This Friday marks a holiday that is steeped in Irish tradition. Many symbols have come to be synonymous with the holiday known as St. Patrick’s Day. There are leprechauns with tall green hats and their pots of gold at the end of the rainbow. There are three-leaf clovers referred to as shamrocks. There are parades to commemorate the day and there are parties to celebrate. Two of the lesser known symbols, at least for kids, are the harp and the Celtic knot. However, all of these symbols pale in comparison to the story of the person who became known as St. Patrick.
While there are a few discrepancies, history basically tells us the story of a teenager (about 16) who was kidnapped and sold into slavery in Ireland. A Google search of St. Patrick yields a plethora of information. It is sometimes difficult to distinguish between the legend and the truth, but that is not the purpose of this article. Instead, I want to focus on the deeds of the man himself. It is quite apparent that the man he became is highly regarded in Irish culture. Despite the fact that he is known as St. Patrick, he was never actually canonized by Rome.
Imagine if you will, being kidnapped and taken from your home (what would now be Scotland) by pirates. Suddenly, strangers take you away from your family and you become separated by an ocean. Your new master forces you to tend sheep for six long years. You would probably cry out to God for help just as Patrick did. He spent most of his time in prayer. During this time, Patrick acknowledged in his own autobiography (http://www.ccel.org/ccel/patrick/confession.xi.html), that the religion he had ignored as a teen became his foundation for survival. He even had a dream that inspired his escape.
More than 40 years passed, before Patrick made his way back to Ireland as a missionary. Again, it was a dream that called him back. In his confession (mentioned above) lies this quote: “For after chastisement from God, and recognizing him, our way to repay him is to exalt him and confess his wonders before every nation under heaven.” And so, in his mid-40s, he made his way back to Ireland to begin God’s work of leading a nation to God. While the Irish tend to credit St. Patrick for converting the nation to Christianity, another bishop had arrived a few years before but had not been very successful. The knowledge Patrick gained during his captivity was beneficial. He knew and understood the Irish clan system and he used that knowledge to convert the chiefs first. Their Christian influence would in turn lead their clans to Christ.
Remember the shamrock we discussed earlier? It was chosen as Ireland’s national emblem because of the legend that St. Patrick had used it to illustrate the doctrine of the Trinity. St. Patrick died on March 17, 461, and that day is now a national holiday in Ireland.
If you are a parent or grandparent, by all means encourage your children to wear green. Along with that, we encourage you to speak a blessing over your children. Instead of the traditional Irish blessing, I created one with the symbols of the holiday in mind. Feel free to download here and print it. It can help your children focus on the deeper meaning of this day.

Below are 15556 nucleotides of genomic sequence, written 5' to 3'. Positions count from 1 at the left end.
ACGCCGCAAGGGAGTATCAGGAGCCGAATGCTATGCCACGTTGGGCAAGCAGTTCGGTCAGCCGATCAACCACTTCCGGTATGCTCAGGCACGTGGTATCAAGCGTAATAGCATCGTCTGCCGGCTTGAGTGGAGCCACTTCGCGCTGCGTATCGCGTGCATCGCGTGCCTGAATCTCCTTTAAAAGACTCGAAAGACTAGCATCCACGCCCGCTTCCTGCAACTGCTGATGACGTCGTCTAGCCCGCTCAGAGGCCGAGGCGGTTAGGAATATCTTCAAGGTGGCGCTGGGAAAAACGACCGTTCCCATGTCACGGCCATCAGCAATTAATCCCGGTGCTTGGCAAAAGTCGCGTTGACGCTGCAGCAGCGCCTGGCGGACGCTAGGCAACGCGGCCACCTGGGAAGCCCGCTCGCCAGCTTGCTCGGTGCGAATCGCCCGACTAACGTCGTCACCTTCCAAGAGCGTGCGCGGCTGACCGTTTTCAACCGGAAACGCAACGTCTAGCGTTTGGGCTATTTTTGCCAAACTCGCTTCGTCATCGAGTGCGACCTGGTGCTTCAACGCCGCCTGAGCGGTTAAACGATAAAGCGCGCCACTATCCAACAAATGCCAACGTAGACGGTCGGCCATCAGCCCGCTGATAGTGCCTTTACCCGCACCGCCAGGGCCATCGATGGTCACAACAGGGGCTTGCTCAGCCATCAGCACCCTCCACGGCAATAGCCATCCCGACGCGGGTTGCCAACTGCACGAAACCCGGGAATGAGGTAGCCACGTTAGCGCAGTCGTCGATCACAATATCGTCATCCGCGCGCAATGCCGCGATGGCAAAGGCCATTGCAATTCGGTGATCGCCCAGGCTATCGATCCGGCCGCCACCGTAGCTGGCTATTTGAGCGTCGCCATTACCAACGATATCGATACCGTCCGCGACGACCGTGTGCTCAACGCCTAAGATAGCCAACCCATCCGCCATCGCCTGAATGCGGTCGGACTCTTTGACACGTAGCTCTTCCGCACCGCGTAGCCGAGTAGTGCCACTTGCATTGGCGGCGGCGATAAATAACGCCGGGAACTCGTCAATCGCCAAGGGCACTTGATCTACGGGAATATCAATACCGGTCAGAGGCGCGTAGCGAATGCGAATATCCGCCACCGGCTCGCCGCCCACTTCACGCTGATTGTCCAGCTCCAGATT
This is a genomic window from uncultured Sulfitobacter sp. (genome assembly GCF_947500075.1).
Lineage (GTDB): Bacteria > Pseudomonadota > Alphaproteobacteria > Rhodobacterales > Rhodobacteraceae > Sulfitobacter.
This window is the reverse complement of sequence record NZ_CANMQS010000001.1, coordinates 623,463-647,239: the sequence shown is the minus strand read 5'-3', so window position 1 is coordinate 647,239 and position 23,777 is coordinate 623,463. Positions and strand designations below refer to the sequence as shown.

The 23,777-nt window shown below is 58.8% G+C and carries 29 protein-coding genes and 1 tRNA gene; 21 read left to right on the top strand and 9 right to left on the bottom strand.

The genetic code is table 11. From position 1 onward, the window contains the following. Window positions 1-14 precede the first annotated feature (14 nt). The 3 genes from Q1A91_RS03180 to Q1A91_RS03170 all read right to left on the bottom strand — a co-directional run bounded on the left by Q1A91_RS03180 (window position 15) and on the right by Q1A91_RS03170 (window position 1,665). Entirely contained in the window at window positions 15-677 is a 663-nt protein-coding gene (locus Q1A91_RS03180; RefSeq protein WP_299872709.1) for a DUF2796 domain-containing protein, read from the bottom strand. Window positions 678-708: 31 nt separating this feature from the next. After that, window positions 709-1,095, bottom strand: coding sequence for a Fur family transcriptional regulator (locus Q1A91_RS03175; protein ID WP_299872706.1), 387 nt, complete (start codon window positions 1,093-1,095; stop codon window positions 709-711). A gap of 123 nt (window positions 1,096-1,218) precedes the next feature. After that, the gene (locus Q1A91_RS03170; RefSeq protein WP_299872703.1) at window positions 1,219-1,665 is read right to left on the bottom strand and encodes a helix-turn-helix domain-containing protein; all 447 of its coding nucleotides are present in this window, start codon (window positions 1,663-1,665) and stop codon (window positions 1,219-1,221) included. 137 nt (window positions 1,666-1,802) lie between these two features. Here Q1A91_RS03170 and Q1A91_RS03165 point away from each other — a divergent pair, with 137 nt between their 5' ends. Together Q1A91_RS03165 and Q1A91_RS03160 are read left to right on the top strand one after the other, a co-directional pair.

Just as St. Patrick obeyed the voice of God to respond to the Great Commission hundreds of years ago, there are devoted Christians from denominations and nations around the world who continue to respond to that same call. The International Pentecostal Holiness Church is privileged to be part of fulfilling that great call. Take the opportunity on a day that honors a well-known missionary to learn about our own IPHC missionaries. In fact, we challenge you to take it a step further and begin to pray for them today. World Missions provides a prayer guide that you can request from them to use with your family. Click here, fill in your mailing information, and then scroll down to the very first item and click to receive the 2017 Link Prayer Guide. For other activities with your kids, check out our Girls’ Ministries Pinterest board, “All Things St. Patrick’s Day.” There are links on history, crafts, and snacks.
Irvina Parker- firstname.lastname@example.org
Irvina is serving her fourth term as the director of Girls’ Ministries. She and her husband David reside in Oklahoma City where he serves as president of the IPHC Extension Loan Fund. Irvina has been employed at the GMC since 1974 when she began working part time in Women’s Ministries while attending college. She graduated from Emmanuel College with her Associates Degree and Southern Nazarene University where she received her Bachelor’s Degree in Elementary Education with a concentration in English. Irvina worked in World Missions for about 25 years, some of that part-time while raising their children. During that time, she also served in conference-level leadership of both Women’s and Girls’ Ministries.
David and Irvina are active members at River of Life PHC where they have attended for more than 40 years and have served in numerous roles and ministries. Their adult children, Ryan and Jennifer, are both married and have provided them with the thrill of being grandparents. Ryan and his wife, Jessica, are parents to Aubrey and Tristan. Jennifer and her husband Shane are parents to Jasper. Irvina enjoys traveling, photography, scrapbooking, stamping, snow skiing, and spending time with all of her family.